Where are the planes? Or artillery for that matter?

One glaring absence is airpower. Actually anything called support. Well one thing at time. Only the Soviets have air points, not a lot, and they could be used only close to airbases. This means that they will be useful in the frontier battles, but then you will be out of air support. While it could look a bit harsh, considering, again, the distances it makes perfect sense. What makes less sense is the absence of any form of support. If you have some knowledge of the Soviet Army you know that the division were supposed to be supported by a panoply of artillery brigades, independent tank regiments, airmobile brigades, helicopter units. Well the usual army and front support. Yet in the game there are none. Chinese units get supports when they combine from divisions to form armies (with stronger attack and defence strength)  but the Soviets have none of that. I think it is an omission, but an omission that I quickly replaced considering the Nuke points more or less as additional support. It works and does not require additional counters plus, being these points a finite quantity, it allow to represent the attrition of these assets and the slowly deteriorating supply situation.


From a mechanical and component wise standpoint my main gripe is the lack of explicit garrison unit. Yes there is a rule for leaving behind garrison to occupy the populated hexes you take, but it requires you to note the garrisons, the more you advance south the more cumbersome it becomes.
I am also not overly satisfied with quality rating. In the game the Vietnamese have the best quality, followed by the Chinese (PRC) and the soviets. 1st line PRC troops are apparently better in quality than Category A Soviets.
Another problem is the awful terrain provision that an hex takes the worst terrain in it, even if it is only a tiny bit. It is the weakest point, but you can fix it quite quickly using the more standard approach of half or more hex covered by the dominant terrain.

How it plays:

Well I have played all scenarios several times except the Taiwanese invasion (well I have problems in seeing some of my best friends shooting each other even in paper format). I like it. The Invasion of Vietnam is an interesting exercise in frontal attacks and managing masses. Yet the big game is truly challenging. It is tightly balanced and it is an useful instrument to look at the possibilities of such and undertaking. The Soviets have plenty of avenues of approach, but they cannot make a main effort everywhere. Lack of units and supply troubles forces the Soviet player to prioritize on one or two avenue. Pressing toward Beijing could be interesting, but it will cost you victory point. Yet Beijing is in a quite interesting position and the control of Mongolia allows the Soviets to threaten it almost from the start (in a sort of shadow of 1937). Manchuria on the other hand gives you plenty of victory points and it is in an easy reach. It is also important to note that soviet attacks need to be overwhelming. Diluting efforts while forcing the PRC commander to spread out in the long run just make sure every effort is stopped by Chinese numbers and reasonable quality.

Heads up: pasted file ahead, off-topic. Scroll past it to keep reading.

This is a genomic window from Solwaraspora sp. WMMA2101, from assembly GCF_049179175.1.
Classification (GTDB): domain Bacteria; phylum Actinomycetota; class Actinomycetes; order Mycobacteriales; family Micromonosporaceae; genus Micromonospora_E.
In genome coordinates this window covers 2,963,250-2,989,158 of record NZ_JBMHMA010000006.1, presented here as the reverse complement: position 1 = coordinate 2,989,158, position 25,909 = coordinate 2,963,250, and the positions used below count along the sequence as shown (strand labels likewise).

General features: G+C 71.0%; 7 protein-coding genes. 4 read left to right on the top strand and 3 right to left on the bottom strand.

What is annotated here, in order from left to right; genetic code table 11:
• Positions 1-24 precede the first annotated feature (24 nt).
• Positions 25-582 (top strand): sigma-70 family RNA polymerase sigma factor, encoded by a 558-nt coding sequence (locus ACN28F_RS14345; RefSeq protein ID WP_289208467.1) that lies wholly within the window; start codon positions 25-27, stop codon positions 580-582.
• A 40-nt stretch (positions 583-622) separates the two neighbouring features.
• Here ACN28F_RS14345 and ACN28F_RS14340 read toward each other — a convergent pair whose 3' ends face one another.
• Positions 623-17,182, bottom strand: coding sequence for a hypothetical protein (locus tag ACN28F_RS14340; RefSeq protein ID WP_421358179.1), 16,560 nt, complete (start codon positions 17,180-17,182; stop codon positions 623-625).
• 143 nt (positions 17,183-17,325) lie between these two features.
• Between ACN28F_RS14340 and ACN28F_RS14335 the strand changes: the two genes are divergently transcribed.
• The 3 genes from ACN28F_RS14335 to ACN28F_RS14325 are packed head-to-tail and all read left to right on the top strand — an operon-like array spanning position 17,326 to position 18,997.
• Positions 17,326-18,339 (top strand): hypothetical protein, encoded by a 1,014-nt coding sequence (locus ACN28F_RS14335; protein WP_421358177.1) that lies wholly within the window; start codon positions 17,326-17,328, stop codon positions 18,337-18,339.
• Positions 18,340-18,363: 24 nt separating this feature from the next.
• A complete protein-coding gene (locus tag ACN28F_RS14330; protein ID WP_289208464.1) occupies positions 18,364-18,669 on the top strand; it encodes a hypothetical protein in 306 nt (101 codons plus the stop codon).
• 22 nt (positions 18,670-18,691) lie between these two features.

Well, I like the game. It is kinda… neat. The map is certainly pleasant to the eye and the counters are Spartan but nice. More importantly the system works. I like the balance between capturing large chunks of China and destroying the PLA on one side, and  collapsing the Soviet supply system on the other. There are several interesting tradeoffs. The system also work quite well giving you sufficient detail and speed of play. The three scenarios are balanced and quite fun to play.
On the other hand there are also some shortcomings. The Korea Peninsula and Japan are badly treated (the Whole KPA can go north but the South Koreans, the Japanese and the US forces are not present). I am also a bit puzzled by the quality ratings. The Vietnamese are the best and the 1st Line soviet units equals Chinese 2nd units. Well for the period in question this does not sounds right. The last minus point is the short scenario described. I surely doubt a sino-soviet war would have gone only for 8 weeks.  Of course these are easy fixes.


Surfing on CSW I have discovered Joe Miranda is working on a new version, with up to date forces and possible NATO intervention. If you have read my previous post you will realize how spot on it is for my purpose.